Jon Larsen, PE - CNU Utah Board Chair

Have you ever tried to pull on a door that needs a push to open? It happens to me on a regular basis. The problem is that a handle implies that you should pull the door to open it. Visual cues are more powerful than text. This is why people still pull on a handle when the sign says “push.” All that’s needed is a flat plate instead of a handle. Without even thinking about it, people will push the door open. If you have to put a sign on something that should be obvious and intuitive, it’s a sign of design failure.  

Human Centered Design for Streets 1

In 1988, Don Norman published a book “The Design of Everyday Things,” which popularized the concept of intuitive, human-centered design. When designing a can opener or a smartphone, human-centered design is a matter of convenience. When dealing with an environment where 2-ton vehicles and human beings are interacting, it’s a matter of life and death.

Human-centered design for streets means building streets that encourage human-centered (slow) speeds. Once speeds increase above 20 mph, the odds of death dramatically increase in the case of a collision. I recently wrote a piece for Strong Towns which highlights a tragic case of misaligned expectations between design and reality and offers some ideas to make our streets safer.

If we want safe, walkable streets, it won’t be by accident. It will be by design.

About the author: Jon Larsen, PE works as a traffic engineer, with an emphasis on travel demand forecasting and regional transportation planning. He currently serves as the CNU-Utah Board Chair.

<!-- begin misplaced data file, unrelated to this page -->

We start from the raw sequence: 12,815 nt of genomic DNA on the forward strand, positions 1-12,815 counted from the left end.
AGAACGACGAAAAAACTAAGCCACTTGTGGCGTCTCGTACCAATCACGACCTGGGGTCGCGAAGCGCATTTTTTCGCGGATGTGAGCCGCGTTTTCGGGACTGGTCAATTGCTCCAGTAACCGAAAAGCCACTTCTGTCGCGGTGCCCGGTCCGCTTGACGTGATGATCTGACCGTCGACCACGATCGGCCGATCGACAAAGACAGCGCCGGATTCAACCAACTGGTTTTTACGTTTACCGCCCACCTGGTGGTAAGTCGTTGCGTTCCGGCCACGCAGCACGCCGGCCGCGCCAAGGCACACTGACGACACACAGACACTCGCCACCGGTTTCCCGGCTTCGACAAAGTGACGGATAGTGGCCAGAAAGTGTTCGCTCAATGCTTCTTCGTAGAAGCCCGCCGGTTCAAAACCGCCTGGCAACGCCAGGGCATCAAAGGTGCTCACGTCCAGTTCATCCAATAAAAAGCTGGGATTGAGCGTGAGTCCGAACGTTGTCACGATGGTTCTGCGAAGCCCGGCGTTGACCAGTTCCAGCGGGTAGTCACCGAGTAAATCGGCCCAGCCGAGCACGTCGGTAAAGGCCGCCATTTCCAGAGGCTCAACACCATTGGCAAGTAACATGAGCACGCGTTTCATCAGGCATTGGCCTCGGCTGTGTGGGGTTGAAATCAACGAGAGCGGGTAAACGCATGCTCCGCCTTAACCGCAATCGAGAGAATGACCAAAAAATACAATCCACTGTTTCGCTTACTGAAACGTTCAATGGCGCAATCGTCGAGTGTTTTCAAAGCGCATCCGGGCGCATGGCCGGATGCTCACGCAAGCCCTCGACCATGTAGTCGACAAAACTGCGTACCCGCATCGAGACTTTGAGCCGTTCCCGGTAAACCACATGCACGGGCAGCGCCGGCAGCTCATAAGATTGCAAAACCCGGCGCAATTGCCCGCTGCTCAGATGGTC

Jon Larsen, PE - CNU Utah Board Chair

In April of 2017 a junior high student was hit and killed in Syracuse, Utah while crossing the street at a crosswalk in front of his junior high school. This story hits home to me for two reasons. I have a son this same age who I absolutely adore, and I can’t imagine how bad it would hurt to lose him, especially in such a senseless way. Second, I believe that my profession (traffic engineering) has failed this young man, his family, his school, his community, and hundreds like them throughout this state and country. There’s no other way to put it. Failure. Epic Failure. Someday as a profession and as a society we will stop giving lip service to the concept of “Zero Fatalities” and make real change. I’m hoping it’s sooner than later.

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A. Paul Glauser, AICP - CNU Utah Board Member

Downtown Provo has seen a variety of new residential and mixed-use development in recent years in both the downtown and the nearby area north of the UTA Frontrunner station/transit center. New urbanist principles are visible in these developments to varying degrees. They provide good lessons in what works in city center housing and where things could have been better with a little more attention to key variables – lessons which can benefit cities throughout Utah. 

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